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baroquecello

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  1. Never tried a Lu-Mi. Did try a jay hyde baroque cello. It was ok. But if you are an amateur and you are having a ceelo restored that you will play once it is finished, why not just use any nice sounding modern cello with a woooden tail piece and baroque gut strings for a while? Practical and easy is also worth something.
  2. Well, I am a baroque cellist, so I should know a harpsichord from a fortepiano. Very nice indeed! One doesn't often see such instruments unless in a concert hall or at a fortepianist. I have a square piano from 1849. It was sort of restored 15 years ago, but unfortunately has its problems. I don't play it really, it is just there for when pianists visit.
  3. And I see you own a historical piano! Nice! What model is that? Do you play it yourself, rent it out, or is it just for decoration?
  4. Hans Salger, a violin maker working in Bremen, has personally measured these instruments, and regularly makes replicas. I buy my gut strings from him, and my impression is that he is practically always working on making replicas of these. He told me he thinks they were used instruments that were no longer considered good enough (because of being old fashioned). and estimates they were made in the middle of the 16th century. I believe they are sort of made using the BOB method. I don't remember if the bass bar is in the middle, and if they have a sound post or not.
  5. The outline is not like that of a regular violin. It is a little larger in all directions, but relatively more so in the bouts. To me, it looks as if the ribs may also be a little deeper than on a violin. For 3/4 violas, Strobel states that the measurements for a 3/4 viola are like a 4/4 violin, but often violas of that size nonetheless incorporate some viola characteristics, like broader/larger plates, f-holes further apart, deeper ribs, sometimes the plates are longer also but the neck relatively shorter to compensate (who wants violas playing higher than 3rd position anyway?), take your pick, in the hope that this will lead to a more viola-like sound. Such instruments are often mistaken for violins with weird measurements. Looking at this, I think it could very well have been intended as a 3/4 viola. Maybe you could measure some of the other aspects (upper f-hole eye distance and rib depth in particular) to see what you have here. In the end, you could just string it with 3/4 viola strings and see if it sounds satisfying that way, or if you prefer playing it as a violin. The string length can work for either.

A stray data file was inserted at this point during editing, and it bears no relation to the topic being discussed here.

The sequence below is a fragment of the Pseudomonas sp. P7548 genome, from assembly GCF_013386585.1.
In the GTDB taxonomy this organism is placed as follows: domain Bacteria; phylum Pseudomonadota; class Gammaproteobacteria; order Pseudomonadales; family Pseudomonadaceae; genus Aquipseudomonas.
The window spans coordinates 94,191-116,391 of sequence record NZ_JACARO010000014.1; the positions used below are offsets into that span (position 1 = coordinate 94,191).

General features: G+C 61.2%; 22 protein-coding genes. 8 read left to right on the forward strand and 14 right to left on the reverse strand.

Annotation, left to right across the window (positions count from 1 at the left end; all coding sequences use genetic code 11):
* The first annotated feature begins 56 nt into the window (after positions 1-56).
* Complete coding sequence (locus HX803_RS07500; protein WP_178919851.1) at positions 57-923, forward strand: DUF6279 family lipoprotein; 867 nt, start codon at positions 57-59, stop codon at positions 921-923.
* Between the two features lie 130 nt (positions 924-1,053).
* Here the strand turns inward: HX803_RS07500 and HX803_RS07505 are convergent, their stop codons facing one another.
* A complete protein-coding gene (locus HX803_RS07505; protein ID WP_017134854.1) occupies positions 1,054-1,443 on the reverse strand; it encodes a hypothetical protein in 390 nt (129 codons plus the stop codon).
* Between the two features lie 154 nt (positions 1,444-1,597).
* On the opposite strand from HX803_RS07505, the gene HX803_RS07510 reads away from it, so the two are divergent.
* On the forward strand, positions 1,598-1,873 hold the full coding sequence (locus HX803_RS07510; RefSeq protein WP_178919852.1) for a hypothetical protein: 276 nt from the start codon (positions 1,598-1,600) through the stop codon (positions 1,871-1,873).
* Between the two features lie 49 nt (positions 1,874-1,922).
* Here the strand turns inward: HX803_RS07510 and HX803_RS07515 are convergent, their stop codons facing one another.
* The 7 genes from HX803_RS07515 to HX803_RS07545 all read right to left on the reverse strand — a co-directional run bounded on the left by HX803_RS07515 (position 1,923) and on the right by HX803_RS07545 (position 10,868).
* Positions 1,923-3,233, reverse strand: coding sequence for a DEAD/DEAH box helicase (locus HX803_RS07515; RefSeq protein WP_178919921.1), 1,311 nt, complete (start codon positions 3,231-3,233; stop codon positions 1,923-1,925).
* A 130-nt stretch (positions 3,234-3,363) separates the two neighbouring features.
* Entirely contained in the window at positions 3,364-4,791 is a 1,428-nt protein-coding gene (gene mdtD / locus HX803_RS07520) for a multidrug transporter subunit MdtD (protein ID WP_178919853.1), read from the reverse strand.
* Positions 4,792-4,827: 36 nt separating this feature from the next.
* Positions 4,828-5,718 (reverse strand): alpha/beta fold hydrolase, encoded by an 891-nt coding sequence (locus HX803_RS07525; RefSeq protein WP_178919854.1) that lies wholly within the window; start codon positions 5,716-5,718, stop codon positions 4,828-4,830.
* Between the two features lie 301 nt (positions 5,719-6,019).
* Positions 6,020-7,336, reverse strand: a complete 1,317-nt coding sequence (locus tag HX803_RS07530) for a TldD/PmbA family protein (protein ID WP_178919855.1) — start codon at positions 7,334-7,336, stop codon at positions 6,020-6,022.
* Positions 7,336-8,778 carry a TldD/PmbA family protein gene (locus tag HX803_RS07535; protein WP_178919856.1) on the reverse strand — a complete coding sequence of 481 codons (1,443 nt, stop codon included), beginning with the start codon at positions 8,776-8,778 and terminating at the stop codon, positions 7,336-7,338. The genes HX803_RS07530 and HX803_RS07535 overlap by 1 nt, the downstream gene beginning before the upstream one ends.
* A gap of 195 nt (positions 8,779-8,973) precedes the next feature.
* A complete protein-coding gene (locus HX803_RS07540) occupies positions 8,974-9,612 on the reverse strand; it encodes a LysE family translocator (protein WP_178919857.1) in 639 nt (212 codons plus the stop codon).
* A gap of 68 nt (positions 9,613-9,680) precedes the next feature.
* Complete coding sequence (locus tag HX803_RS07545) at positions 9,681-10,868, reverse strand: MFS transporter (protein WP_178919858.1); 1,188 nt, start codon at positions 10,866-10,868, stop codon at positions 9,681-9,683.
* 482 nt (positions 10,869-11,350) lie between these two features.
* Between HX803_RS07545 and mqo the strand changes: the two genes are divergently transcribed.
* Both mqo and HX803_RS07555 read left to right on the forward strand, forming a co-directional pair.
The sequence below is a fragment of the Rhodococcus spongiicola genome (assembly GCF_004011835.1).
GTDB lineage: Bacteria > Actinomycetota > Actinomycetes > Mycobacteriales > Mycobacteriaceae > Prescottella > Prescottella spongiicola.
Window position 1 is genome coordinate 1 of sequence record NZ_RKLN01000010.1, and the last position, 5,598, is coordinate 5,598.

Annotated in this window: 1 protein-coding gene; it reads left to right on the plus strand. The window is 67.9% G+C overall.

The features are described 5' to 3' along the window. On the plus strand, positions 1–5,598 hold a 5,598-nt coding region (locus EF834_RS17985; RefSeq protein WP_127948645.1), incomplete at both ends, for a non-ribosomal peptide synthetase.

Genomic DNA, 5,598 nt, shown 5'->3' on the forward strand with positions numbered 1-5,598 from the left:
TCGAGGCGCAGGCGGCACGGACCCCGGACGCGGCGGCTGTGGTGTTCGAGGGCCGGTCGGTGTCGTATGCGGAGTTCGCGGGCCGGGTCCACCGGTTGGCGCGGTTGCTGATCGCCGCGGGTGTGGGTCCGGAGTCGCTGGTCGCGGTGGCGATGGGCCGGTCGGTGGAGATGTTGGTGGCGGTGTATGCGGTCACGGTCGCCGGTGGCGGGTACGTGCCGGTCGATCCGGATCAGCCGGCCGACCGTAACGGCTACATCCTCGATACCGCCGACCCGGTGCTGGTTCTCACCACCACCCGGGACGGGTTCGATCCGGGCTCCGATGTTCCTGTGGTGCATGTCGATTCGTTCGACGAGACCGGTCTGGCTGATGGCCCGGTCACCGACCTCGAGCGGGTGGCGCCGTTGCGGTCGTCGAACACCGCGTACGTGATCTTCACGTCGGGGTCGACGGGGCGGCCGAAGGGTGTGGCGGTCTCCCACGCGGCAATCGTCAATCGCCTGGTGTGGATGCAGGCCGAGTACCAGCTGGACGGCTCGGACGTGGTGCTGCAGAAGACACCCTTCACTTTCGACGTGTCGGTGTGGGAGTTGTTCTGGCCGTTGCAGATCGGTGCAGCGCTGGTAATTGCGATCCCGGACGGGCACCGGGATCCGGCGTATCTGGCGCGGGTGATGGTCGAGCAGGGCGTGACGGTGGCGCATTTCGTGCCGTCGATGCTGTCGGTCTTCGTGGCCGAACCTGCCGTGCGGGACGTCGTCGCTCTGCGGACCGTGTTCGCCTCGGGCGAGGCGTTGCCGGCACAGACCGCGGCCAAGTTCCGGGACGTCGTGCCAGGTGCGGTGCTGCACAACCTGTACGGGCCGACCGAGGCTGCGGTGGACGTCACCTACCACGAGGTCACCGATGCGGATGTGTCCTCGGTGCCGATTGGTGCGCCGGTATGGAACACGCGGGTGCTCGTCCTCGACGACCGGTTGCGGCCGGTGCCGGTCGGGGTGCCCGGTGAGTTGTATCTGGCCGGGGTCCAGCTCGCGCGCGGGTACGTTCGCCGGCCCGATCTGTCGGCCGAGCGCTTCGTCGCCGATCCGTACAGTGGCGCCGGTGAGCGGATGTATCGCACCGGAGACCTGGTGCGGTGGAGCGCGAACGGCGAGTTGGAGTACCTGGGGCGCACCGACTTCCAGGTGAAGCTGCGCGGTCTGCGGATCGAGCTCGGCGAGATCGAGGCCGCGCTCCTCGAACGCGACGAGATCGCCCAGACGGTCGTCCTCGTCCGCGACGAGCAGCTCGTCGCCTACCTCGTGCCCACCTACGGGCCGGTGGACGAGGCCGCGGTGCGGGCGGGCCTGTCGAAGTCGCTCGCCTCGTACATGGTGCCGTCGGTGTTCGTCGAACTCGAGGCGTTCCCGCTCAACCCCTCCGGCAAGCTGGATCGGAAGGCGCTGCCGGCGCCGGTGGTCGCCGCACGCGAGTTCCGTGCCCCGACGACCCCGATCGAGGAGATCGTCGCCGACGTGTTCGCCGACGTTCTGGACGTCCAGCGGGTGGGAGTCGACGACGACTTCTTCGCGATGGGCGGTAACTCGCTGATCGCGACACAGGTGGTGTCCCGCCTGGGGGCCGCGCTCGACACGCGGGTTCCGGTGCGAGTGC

6. Smaller celli can sound very nice also. It may take a little longer to find one you like, because they are not as common, and usually not of the same quality of make as 4/4 cellos. Usually, they sound a bit more Tenor like, and the bass on good celli can project very well, but mostly doesn't make the "sound cloud" that a montagnana giant cello might have. I find that the biggest difference lies in how the strings feel under the bow. On a 4/4 cello playing feels a bit like driving a big Mercedes, while a smaller cello feels a bit more nervous and edgy, like driving a fiat 500. Each has its advantages. My 1770 Mittenwald cello that has 65 cm string length and 70 cm length of the back is a powerful instrument and I have to watch out not to be too powerful in string quartets.
  7. If your Hand doesn't given you the necessary stretch naturally, then smaller will be much easier. I'm a professional cellist who played 4/4 cello for about 28 years, until I developed a problem in the left hand. I don't think I would have developed that problem, had I played a 7/8th cello. I now play celli with 65 cm vibrating string length, a big 3/4 or a small 7/8, dependingon if you are buying or selling. I sound much better than I did before.
  8. On violins, the difference that tail pieces make are not as drastical as on cellos. The biggest factor is weight near the bridge. Your fine tuners add a lot of weight. Just take them off and see if you like the improvement. If you do, that means it makes sense to experiment. Which tail piece from what materials will sound best on your violin can only be determined by trial. If you need fine tuners, ConCarbo tail pieces are likely the best way to go.